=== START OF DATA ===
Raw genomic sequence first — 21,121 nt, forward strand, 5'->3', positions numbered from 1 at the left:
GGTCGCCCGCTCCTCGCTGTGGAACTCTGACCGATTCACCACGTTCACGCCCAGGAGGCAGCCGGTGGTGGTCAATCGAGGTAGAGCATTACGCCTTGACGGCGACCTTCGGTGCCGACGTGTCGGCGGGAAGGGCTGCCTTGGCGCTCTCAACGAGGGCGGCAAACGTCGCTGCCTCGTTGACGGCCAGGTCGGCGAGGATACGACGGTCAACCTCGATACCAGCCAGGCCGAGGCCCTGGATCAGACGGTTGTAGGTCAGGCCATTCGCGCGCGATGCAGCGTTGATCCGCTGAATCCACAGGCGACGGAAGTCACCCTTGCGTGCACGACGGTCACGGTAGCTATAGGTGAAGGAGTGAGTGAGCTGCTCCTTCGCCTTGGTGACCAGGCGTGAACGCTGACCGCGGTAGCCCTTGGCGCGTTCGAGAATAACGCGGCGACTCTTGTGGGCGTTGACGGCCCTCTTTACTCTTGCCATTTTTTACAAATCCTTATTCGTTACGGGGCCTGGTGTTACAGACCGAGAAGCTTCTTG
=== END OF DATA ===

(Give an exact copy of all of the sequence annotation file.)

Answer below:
Raw genomic sequence first — 21,121 nt, forward strand, 5'->3', positions numbered from 1 at the left:
GGTCGCCCGCTCCTCGCTGTGGAACTCTGACCGATTCACCACGTTCACGCCCAGGAGGCAGCCGGTGGTGGTCAATCGAGGTAGAGCATTACGCCTTGACGGCGACCTTCGGTGCCGACGTGTCGGCGGGAAGGGCTGCCTTGGCGCTCTCAACGAGGGCGGCAAACGTCGCTGCCTCGTTGACGGCCAGGTCGGCGAGGATACGACGGTCAACCTCGATACCAGCCAGGCCGAGGCCCTGGATCAGACGGTTGTAGGTCAGGCCATTCGCGCGCGATGCAGCGTTGATCCGCTGAATCCACAGGCGACGGAAGTCACCCTTGCGTGCACGACGGTCACGGTAGCTATAGGTGAAGGAGTGAGTGAGCTGCTCCTTCGCCTTGGTGACCAGGCGTGAACGCTGACCGCGGTAGCCCTTGGCGCGTTCGAGAATAACGCGGCGACTCTTGTGGGCGTTGACGGCCCTCTTTACTCTTGCCATTTTTTACAAATCCTTATTCGTTACGGGGCCTGGTGTTACAGACCGAGAAGCTTCTTG